C. Michael Bailey joined All About Jazz in 1997
Michael wants to know if Gene Harris is playing "Summertime" in Heaven with Ray Brown.
The present subject is OA2 Records and two fine West Coast band leaders, Nelda Swiggett and Debbie Poryes. Grounded forward thinking characterizes these artists and the styles of their respective combos. The mainstream has never looked (or sounded) better.
Comparisons with Thelonious Monkand McCoy Tyner notwithstanding, Seattle- native Nelda Swiggett summons the influence of a piano talent closer to home, that of the late Gene Harris. Both pianists' styles are characterized by a bright palette, a sinewy execution and a powerful, assertive command. Swiggett's atonal tendencies echo Monk and her percussive nature, Tyner. Taken as a whole, the sound is all Swiggett's: refined and confident, open and inviting.
This Time is Swiggett's first recording for the OA2 label, and third release overall. No Time for Daydreams (1993), with the Room to Move Sextet, and Hands On (1999) were released on her own Moving Room imprint. This Time features 11 original Swiggett compositions that all reveal a keen ear for memorable and unique jazz composition. Swiggett favors rhythmic archetypes such as the punctuated "Jack and Key Boo Ba," the closely chaotic "Mere Madness," and the Latinesque "Beyond That."
Swiggett is very much a double fisted pianist, like Harris, who is able to coax much from her piano. The orchestral expanse of her playing would enable Swiggett to easily produce a full-bodied solo recital. Bassist Chris Symer shares a close empathy with the pianist, fully able to duplicate and sustain her craggy rhythms. His arco playing on "The Time Being" is beautifully appropriate. Drummer Byron Vannoy is the anchor that keeps this trio grounded, his playing never too loud of overbearing. Swiggitt's singing is also very fine, though closely guarded as she sings on only three of the disc's compositions. This Time is a strong and elegant jazz showing.
Visit Nelda Swiggett on the web.
Debbie Poryes Quartet
Catch Your Breath
Where Nelda Swiggett performs smart jazz within angular if mainstream parameters, Debbie Poryes colors more outside the lines than Swiggett, her quartet's style bleeding into avant-garde and high-IQ adult contemporary. Expanding the trio to a quartet with the addition of a horn, Poryes bounces between the sharp post-bop of her composition "Catch Your Breath," and the moody, Lisztian, almost Baroque figures of her interpretation of Sammy Cahn's "I Should Care."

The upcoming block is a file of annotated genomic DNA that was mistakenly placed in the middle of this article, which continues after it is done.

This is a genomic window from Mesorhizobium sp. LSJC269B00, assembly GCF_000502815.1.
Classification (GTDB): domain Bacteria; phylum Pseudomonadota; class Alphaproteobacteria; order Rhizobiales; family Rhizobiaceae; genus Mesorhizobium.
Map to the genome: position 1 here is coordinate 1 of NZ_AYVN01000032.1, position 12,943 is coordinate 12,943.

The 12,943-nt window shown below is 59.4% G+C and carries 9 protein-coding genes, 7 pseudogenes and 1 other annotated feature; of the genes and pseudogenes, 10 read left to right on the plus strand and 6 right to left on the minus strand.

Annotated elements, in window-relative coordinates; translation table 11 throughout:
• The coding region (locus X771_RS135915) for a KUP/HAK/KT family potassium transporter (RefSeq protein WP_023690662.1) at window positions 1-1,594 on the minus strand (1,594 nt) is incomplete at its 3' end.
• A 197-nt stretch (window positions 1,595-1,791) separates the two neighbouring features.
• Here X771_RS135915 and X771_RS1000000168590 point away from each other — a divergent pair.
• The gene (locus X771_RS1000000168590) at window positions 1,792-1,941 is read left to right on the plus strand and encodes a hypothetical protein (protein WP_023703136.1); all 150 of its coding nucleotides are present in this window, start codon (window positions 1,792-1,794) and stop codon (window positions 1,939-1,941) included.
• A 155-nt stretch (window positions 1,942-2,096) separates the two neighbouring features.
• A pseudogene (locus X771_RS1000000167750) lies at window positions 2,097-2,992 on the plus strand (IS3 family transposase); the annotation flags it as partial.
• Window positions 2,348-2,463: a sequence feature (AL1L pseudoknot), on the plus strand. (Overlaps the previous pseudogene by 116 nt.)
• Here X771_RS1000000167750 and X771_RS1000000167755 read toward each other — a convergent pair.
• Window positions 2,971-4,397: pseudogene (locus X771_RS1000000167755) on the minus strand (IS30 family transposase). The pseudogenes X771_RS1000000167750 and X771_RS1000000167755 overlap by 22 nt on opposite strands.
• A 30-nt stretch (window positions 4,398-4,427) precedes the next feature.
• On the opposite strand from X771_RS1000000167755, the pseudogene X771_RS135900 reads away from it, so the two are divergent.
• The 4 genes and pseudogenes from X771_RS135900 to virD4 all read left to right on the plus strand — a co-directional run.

In Poryes, still waters run deep. While she does not clear room swinging her elbows, Poryes does carefully command her band's direction. On the Rodgers and Hart "My Heart Stood Still" she rhythmically mixes things up before stretching into a swinging rhythm behind saxophonist Bruce Williamson and then stretching further into her own romping solo. She brightly updates Sonny Clark's "Melody for C" and takes on the near-modern with the Beatles' "Here, There & Everywhere," turning it into a waltzing ballad.
This is incredibly refined lounge music and that is no bad thing. Poryes plays to challenge and compel, but never forgets to entertain. She closes the disc with her original "Lake Dream," a drowsy atonal reverie that extends from Monk to saxophonist Steve Lacyand beyond.
Visit Debbie Poryes on the web.
Tracks and Personnel
Tracks: For the Love of It; Chill; Jack and the Key Boo Ba; Heart of the Moment; No Tattoo; Walk Beside Me; Mere Madness; The Time Being; Beyond That; Say in Silence; Salut Ledru Rollin.
Personnel: Nelda Swiggett: piano, vocals (2, 6, 10); Chris Symer: acoustic bass; Byron Vannoy: drums.
Catch Your Breath
Tracks: Catch Your Breath; I've Got the Sun in the Morning; Prayer For A Child; My Heart Stood Still; I Should Care; Willie's Waltz; Melody for C; Here, There & Everywhere; Lake Dream.
Personnel: Debbie Poryes: piano; Bruce Williamson: alto & soprano saxophones; Bill Douglass: acoustic bass; David Rokeach: drums.
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